The ophthalmology residency training program at the John Stroger Hospital of Cook County is fully accredited by the Accreditation Council on Graduate Medical Education (ACGME). The ophthalmology residency, approved by the American Board of Ophthalmology, provides extensive clinical experience over a 3-year period. The emphasis is on developing skilled practicing comprehensive ophthalmologists and subspecialists.
The program accepts 3 residents per year and participates in the central application service (CAS) of the San Francisco Matching Program. Admission is contingent upon the successful completion of an ACGME accredited or Canadian approved internship.
All major subspecialties in ophthalmology are represented in the division with respect to clinical experience and faculty involvement. These include the following:
- Cornea and External Disease
- Pediatric Ophthalmology
- Ophthalmic Pathology
The first-year resident (PGY-II) begins with an Orientation week in which subspecialty attendings give introductory lectures and provide hands-on instruction in use of ophthalmic equipment and refraction. The resident continues the year as a comprehensive ophthalmologist in the Eye Clinic, which handles approximately 30,000 outpatient visits per year. The diverse patient population in the Eye Clinic provides an unparalleled amount of pathology and clinical experience in ophthalmology. Within a short period of time, residents learn to assume increasing responsibility in managing patients. First-year residents also perform minor surgery in the Eye Clinic and ER as well as anterior segment laser and retina laser procedures as proficiency allows. A subspecialty rotation in the first-year includes pediatric ophthalmology and assisting in major operative procedures.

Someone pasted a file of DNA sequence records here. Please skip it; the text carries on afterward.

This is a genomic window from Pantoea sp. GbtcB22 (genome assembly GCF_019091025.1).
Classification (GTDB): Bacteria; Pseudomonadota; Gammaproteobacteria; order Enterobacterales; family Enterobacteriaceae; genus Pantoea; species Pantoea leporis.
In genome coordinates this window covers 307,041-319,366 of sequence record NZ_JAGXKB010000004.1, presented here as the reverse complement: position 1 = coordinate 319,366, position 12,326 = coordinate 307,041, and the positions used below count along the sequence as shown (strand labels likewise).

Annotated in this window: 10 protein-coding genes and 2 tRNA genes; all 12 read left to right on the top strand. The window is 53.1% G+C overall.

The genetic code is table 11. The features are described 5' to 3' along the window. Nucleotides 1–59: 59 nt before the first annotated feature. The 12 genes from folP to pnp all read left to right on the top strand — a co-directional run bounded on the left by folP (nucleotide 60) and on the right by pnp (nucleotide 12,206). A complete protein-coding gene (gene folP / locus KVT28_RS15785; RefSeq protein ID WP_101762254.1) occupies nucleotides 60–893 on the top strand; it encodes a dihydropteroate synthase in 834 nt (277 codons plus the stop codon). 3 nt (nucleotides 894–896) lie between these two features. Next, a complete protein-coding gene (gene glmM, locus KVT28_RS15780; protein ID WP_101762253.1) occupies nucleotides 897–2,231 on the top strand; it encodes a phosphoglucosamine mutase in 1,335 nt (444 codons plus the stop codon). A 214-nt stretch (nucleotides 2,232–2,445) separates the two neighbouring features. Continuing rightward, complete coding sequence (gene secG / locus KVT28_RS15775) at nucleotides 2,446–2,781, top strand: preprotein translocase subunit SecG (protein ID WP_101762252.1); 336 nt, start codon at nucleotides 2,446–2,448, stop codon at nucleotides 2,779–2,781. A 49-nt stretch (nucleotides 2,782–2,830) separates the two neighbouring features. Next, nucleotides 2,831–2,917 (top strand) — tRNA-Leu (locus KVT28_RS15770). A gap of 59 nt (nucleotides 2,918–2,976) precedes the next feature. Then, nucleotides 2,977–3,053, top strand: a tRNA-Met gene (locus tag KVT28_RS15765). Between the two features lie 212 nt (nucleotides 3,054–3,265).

The second-year resident (PGY-III) spends four months on the specialty clinics rotation, four months in the comprehensive Eye Clinic and four months at Oak Forest Hospital (OFH), a County affiliate, which is staffed by Stroger Hospital Ophthalmology faculty. The specialty clinics rotation includes subspecialty clinics in retina-vitreous, pediatric ophthalmology and minor surgery. The second four months is spent as chief of the comprehensive Eye Clinic with specialty rotations in retinopathy of prematurity, cornea and contact lens and oculoplastics. There is one day per week devoted to ophthalmic pathology under the guidance of our ocular pathologist. At OFH the second year resident is introduced to major intra-operative procedures and performs 20 to 30 cataract surgeries as primary surgeon in addition to laser procedures and oculoplastic surgery.